Hosting a Mexican fiesta? Whether it’s for Cinco de Mayo or Taco Tuesday, you’ll definitely impress your guests with a Mexican charcuterie board.
What is a Mexican charcuterie board?
A Mexican charcuterie board is a food board (although not necessarily a charcuterie board in the strictest definition) that focuses on the theme of Mexico. It’s a creative way to incorporate Mexican cuisine and decor.
What goes on a Mexican charcuterie board?
The most common foods associated with Mexico are tacos, burritos and nachos. When making a taco, burrito or nacho board; don’t just make a bunch and pile it on a board. Otherwise, it can turn into a big sloppy mess.
Instead, make small amounts on separate boards, make them into bite-sized versions…or display them in a deconstructed manner (i.e. separate the ingredients) so your guests can assemble them the way they like.
To make your food board more well-rounded, here are some ideas of other food items that you can include:
- sliced/seasoned meats: chorizo, taco meat (ground beef or turkey), grilled chicken
- cheeses: cotija cheese, nacho cheese, manchego, panela, queso fresco, etc.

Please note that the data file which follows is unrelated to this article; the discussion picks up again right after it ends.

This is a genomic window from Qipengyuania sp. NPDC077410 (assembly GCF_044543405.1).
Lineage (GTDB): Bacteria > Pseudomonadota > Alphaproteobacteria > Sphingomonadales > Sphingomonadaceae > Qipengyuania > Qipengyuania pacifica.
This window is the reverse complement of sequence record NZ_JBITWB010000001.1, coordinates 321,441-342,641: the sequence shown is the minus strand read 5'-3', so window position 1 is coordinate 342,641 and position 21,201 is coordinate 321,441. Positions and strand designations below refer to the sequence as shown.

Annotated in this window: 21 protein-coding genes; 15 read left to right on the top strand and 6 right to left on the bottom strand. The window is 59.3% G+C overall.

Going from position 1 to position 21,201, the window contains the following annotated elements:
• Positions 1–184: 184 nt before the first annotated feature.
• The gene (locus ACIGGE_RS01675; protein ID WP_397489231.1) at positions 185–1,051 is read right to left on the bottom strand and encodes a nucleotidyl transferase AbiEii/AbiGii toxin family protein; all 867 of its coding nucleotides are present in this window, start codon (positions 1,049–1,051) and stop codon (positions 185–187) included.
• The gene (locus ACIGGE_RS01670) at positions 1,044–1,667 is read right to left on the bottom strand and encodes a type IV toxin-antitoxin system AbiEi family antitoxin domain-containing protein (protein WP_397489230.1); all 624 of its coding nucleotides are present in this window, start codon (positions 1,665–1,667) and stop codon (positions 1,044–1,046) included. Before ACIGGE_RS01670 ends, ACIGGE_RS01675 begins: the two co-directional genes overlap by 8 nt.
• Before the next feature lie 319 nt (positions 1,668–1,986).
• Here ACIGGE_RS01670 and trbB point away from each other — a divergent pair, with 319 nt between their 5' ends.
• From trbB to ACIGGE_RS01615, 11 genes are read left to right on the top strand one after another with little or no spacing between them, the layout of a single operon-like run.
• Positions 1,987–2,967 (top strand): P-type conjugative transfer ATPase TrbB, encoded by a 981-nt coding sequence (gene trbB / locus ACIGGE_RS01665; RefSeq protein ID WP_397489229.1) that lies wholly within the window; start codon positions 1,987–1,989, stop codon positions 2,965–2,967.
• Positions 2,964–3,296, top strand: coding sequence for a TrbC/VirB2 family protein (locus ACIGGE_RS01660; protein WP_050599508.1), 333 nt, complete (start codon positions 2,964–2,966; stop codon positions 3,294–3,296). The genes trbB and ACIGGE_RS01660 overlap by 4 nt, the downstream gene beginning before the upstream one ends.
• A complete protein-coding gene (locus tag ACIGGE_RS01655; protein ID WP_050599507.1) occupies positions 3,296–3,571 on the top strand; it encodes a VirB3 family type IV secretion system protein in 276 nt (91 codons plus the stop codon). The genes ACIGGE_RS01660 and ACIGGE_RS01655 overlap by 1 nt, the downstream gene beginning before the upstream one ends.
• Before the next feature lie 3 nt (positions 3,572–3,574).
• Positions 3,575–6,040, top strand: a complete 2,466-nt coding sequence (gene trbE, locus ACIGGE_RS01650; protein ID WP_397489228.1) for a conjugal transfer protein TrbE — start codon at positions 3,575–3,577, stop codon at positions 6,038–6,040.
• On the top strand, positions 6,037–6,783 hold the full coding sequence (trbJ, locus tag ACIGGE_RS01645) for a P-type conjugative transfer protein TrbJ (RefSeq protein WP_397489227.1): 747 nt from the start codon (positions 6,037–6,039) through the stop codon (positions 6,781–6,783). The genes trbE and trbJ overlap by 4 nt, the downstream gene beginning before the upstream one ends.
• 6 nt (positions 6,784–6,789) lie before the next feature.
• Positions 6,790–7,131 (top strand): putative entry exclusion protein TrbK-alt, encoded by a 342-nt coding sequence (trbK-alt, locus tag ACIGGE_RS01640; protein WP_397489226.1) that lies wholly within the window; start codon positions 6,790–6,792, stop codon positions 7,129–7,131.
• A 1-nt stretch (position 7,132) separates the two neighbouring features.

- tortillas and chips: flour tortillas, corn tortillas, tortilla chips etc.
- vegetables: sliced, lettuce, bell peppers, etc.
- nuts: Japanese nuts (used in Tostilocos), cashews, pecans, etc.
- dips & salsas: guacamole, nacho cheese dip, salsa fresca, etc.
Besides the food, the decor is a big part of what gives extra life to your food board. It makes the theme more obvious.
colors, patterns and textures
Colors have different meanins in different countries and cultures. Here is a common color palette used in Mexican decor and the meaning of each of the colors in Mexico and Latin America.
- red – represents love, passion and the blood of those fighting for Mexican independence (one of the colors of the Mexican flag)
- yellow – represents maize, which Mayans believed was the staple food of life
- orange – represents enthusiasm and emotion
- green – represents hope and growth (one of the colors of the Mexican flag)
- blue – represents the cardinal direction South in Aztecan culture and sacrifice in Mayan culture
- purple – represents mourning or death (a prominent color for Dia de Los Muertos)
- white – stands for purity (one of the colors of the Mexican flag)
Hungry for more charcuterie platters? Find out everything you must know about food boards here!
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Kristina Reynolds is the Founder & CEO of Glutto and an alumna of the University of California, San Diego. She writes articles & posts for Glutto Digest with insights from fellow industry experts. Furthermore, she is the author of The Fittest Food Lovers: How EVERY BODY Can be Incredibly Fit and Still Enjoy Food, a collaborative philanthropic book with proceeds going to charities that fight world hunger.